Keep every receipt from every purchase, and scan it into a record-keeping software to track your expenses and help you discern what is a business expense and what is personal. It will also simplify totaling up your deductions at the end of the year.

Another tip is to figure out how much you will have to pay in taxes based on what you make a year. Since your income may change from month to month, calculate income tax and any other taxes you may have to pay ahead of time, and set that money aside.

Being a freelancer is a rewarding experience, but it comes with responsibility as well, especially during tax time. Take the time to prepare all year, and it will be a simple task when it’s time to file.


 

Banks aren’t meeting your freelance needs? Sign up for a better banking experience here.

Freelancers

5 Unusual Ways to Slash a 1099 Freelancer’s Tax Bill

Finances

If you’re a freelancer regularly scrambling for a new gig, you may consider taxes just one more hassle you have to wrestle. The good news? Uncle Sam understands that independent contractors and moderate-income workers have a distinct set of challenges from full-time employees, and wrote sections of the tax code to help lighten your financial burden. However, if you don’t know about these legitimate ways to cut your tax bill, you may wind up overpaying. Each American, on average, sends the government $400 too much in tax money. That’s nearly a billion dollars in total. As a freelancer who receives 1099s, learn how to reduce the amount you owe the government with these tax breaks.

1. Saver’s Credit

Depositing money into a Roth IRA is a great tax deduction. (If you don’t have an IRA, you should seriously consider opening one.) In addition to an IRA deduction, there’s a lesser-known credit that’s only used by 12 percent of eligible taxpayers: the saver’s credit. Created by the IRS to encourage low- and moderate-income workers to save for retirement, the credit can be taken for any contribution made to an IRA, 401K, 403B, 457B or other government-recognized retirement account. The saver’s credit is offered in addition to the deduction a taxpayer receives from an IRA credit, and can increase your refund or reduce the tax owed.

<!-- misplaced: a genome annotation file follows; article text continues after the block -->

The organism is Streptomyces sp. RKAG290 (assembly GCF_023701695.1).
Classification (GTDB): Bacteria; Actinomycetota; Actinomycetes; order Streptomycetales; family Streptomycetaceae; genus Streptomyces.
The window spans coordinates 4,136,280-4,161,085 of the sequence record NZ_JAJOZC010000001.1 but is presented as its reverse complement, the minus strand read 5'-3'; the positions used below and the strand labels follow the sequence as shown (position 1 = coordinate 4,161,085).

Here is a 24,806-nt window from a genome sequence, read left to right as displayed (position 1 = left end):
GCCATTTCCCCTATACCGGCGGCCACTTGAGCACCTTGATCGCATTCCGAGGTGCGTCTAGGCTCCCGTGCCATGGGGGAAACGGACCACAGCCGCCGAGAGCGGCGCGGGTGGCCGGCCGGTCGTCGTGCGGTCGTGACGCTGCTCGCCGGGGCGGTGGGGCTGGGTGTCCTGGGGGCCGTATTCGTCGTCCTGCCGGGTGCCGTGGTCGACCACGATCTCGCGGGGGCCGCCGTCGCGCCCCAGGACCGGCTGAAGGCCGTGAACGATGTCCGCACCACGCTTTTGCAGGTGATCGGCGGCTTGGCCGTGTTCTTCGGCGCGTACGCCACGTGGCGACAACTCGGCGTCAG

2. Health Savings Account

Used to pay out-of-pocket medical expenses, a Health Savings Account (HSA) can be tax-deductible or made with pre-tax dollars. In order to qualify for this tax break, you need to have a high-deductible health plan (HDHP). Typically, these plans won’t pay many benefits until the deductible amount has been covered. For 2015, the minimum deductibles needed to qualify as an HDHP were $1,300 for an individual and $2,600 for family coverage. These HSA funds can be used to pay for doctor visits, prescriptions, hospital visits and even over-the-counter medicine prescribed by a physician.

3. Simplified Employee Pension

It’s possible for a self-employed worker to get many of the same pension benefits as an employee of a large organization. Establishing a simplified employee pension (SEP) with the IRS can be as easy as filling out a form and utilizing a government-approved plan. A SEP allows the worker to contribute as much as 25 percent of net earnings from self-employment, up to $53,000 (in the years 2015 and 2016). These pensions have also been known as Keogh plans, although that term isn’t used as often these days.

4. Job-Hunting Expenses

Did hunting for a new job require you to pay for networking events, travel to an interview or business cards? These expenses can be itemized and deducted from your taxes. For freelancers, though, the expenses need to have exceeded 2 percent of your adjusted gross income in order to be deductible. Be sure to research what’s allowable before filing your taxes.

5. Education Credits

Still paying off student loans? Interest from those loans can be deducted, up to $2,500. A nice part about this credit is that it isn’t necessary to itemize in order to take it. The Lifetime Learning Credit makes it possible to deduct any classes taken for academic credit or professional development, up to $2,000. Did you need to take a class to learn how use software for your job? That can be tax-deductible.

Since every paycheck counts for a 1099 freelancer, you don’t want to wind up with a huge tax bill after a year of hard work. You can reduce your financial burden with breaks and credits already on the books. With the right adjustments, you may wind up being one of the 80 percent of taxpayers who receive a refund.

Banks aren’t meeting your freelance needs? Sign up for a better banking experience here.

Freelancers Union and Moven

Three things banks need to learn about Freelancers

Lifestyle

There are over 53 million people in the US working as Freelancers in some way, shape, or form. That’s more than one third of the US population! What does this tell me about how changing jobs and careers will subsequently alter the way we manage our money and finances?